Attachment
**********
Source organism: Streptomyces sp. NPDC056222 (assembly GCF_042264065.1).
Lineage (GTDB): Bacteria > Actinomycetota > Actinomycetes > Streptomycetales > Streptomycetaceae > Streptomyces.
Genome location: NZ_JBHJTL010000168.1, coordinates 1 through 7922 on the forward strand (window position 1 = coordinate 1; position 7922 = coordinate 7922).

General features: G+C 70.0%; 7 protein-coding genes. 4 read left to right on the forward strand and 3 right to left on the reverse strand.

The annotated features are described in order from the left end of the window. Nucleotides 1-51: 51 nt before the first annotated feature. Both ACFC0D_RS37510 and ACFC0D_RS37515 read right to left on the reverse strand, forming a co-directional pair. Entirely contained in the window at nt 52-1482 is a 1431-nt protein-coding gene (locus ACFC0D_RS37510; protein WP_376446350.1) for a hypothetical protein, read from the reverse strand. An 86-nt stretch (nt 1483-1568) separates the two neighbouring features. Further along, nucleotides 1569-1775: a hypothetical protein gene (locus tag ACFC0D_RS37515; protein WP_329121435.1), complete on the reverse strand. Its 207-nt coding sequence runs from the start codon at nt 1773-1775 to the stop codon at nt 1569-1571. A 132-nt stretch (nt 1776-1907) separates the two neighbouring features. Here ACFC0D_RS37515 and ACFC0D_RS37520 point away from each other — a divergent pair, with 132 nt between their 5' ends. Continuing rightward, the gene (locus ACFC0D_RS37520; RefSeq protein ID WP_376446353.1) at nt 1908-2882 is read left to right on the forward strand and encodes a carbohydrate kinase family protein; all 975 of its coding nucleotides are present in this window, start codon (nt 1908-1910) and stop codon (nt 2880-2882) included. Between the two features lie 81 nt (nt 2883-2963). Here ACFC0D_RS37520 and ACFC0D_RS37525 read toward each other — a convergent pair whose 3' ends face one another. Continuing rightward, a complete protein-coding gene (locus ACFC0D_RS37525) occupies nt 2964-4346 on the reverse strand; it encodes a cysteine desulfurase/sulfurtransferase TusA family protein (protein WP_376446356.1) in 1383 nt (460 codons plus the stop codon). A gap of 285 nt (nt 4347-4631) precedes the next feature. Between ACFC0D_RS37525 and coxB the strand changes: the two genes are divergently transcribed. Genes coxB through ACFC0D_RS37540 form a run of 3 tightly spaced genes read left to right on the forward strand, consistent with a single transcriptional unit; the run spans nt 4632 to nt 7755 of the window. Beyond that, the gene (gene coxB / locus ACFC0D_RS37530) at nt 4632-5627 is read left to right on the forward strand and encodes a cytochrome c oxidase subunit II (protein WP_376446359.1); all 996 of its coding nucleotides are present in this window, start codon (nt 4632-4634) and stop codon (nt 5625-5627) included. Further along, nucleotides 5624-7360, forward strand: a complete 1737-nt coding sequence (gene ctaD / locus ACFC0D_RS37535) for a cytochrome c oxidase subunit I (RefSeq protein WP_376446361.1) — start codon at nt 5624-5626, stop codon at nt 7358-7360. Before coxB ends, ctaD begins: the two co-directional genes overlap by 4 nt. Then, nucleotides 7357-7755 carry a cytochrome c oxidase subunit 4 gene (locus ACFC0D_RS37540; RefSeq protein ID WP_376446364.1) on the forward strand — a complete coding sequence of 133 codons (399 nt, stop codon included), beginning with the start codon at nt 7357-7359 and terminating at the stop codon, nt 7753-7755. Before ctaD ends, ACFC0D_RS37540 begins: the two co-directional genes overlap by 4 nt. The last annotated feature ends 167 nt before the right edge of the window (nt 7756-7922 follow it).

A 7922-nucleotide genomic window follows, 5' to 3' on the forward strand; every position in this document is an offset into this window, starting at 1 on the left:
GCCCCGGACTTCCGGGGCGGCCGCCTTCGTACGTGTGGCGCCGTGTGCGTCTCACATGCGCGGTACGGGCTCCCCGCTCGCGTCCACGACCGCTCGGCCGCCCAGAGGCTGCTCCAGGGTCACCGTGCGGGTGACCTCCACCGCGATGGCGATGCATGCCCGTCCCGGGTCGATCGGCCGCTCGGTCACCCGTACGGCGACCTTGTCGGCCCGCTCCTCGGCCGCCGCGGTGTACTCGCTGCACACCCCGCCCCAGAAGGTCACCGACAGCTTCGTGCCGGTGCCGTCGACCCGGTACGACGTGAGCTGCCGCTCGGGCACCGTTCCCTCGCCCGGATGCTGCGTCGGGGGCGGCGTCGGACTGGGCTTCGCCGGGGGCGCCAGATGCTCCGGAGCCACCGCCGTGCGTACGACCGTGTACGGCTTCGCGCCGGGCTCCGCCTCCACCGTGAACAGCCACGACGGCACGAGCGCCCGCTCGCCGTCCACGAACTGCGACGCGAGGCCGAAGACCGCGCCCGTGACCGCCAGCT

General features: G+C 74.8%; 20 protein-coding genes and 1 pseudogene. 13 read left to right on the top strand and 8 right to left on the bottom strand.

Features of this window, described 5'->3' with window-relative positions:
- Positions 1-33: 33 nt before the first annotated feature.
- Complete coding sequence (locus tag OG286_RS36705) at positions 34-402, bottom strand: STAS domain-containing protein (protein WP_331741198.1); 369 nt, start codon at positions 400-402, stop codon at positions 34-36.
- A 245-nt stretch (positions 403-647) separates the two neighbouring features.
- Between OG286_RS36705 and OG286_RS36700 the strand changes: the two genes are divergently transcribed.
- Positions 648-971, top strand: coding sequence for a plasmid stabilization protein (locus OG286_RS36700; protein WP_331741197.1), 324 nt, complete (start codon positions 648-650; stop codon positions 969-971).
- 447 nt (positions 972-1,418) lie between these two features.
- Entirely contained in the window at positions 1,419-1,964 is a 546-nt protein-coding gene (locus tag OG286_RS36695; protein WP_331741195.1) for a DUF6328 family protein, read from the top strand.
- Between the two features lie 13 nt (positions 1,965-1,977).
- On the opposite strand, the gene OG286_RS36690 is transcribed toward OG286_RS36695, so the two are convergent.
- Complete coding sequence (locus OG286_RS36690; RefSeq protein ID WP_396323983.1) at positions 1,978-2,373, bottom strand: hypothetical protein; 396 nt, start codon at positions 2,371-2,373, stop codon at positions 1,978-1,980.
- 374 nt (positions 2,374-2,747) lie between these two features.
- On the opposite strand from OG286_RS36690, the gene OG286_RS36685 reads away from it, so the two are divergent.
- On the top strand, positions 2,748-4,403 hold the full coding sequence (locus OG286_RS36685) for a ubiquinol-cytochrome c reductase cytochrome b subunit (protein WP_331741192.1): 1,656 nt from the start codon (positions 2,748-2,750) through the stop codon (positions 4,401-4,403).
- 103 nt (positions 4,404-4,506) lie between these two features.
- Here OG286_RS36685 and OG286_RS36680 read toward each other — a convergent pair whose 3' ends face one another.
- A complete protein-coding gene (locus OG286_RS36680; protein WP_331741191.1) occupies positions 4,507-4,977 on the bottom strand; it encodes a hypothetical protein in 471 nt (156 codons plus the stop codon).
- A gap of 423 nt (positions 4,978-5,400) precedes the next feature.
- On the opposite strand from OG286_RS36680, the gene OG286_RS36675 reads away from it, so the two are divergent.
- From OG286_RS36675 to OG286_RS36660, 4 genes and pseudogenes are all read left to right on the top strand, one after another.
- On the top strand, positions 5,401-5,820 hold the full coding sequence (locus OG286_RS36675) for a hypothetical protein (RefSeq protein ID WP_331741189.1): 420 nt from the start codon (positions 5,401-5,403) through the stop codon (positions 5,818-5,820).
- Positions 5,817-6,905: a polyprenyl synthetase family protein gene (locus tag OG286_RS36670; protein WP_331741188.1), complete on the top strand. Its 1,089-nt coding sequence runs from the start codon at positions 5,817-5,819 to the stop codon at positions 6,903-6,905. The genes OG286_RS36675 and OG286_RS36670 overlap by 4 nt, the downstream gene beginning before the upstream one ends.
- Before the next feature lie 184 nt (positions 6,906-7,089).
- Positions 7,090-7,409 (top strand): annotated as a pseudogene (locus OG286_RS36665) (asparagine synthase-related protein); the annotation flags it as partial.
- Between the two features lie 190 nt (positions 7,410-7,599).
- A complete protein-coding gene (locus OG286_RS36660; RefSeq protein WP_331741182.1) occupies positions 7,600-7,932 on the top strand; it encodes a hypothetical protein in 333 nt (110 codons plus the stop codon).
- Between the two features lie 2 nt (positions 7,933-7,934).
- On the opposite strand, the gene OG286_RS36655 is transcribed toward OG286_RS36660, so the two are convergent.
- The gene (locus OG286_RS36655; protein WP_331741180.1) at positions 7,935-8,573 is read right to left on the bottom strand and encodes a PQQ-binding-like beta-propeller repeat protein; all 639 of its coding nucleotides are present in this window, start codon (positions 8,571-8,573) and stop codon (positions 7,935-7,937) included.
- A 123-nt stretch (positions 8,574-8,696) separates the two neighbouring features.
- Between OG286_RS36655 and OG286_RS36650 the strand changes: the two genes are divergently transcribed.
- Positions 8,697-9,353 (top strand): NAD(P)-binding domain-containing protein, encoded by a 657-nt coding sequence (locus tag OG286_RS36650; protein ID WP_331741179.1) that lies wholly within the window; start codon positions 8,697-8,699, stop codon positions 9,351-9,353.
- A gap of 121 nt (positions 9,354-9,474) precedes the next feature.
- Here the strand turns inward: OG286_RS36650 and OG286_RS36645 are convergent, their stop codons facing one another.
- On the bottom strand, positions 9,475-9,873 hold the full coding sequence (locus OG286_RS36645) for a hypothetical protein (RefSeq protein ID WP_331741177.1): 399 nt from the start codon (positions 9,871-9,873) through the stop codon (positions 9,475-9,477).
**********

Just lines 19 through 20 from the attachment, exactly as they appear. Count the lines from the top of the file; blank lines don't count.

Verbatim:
- Complete coding sequence (locus OG286_RS36690; RefSeq protein ID WP_396323983.1) at positions 1,978-2,373, bottom strand: hypothetical protein; 396 nt, start codon at positions 2,371-2,373, stop codon at positions 1,978-1,980.
- 374 nt (positions 2,374-2,747) lie between these two features.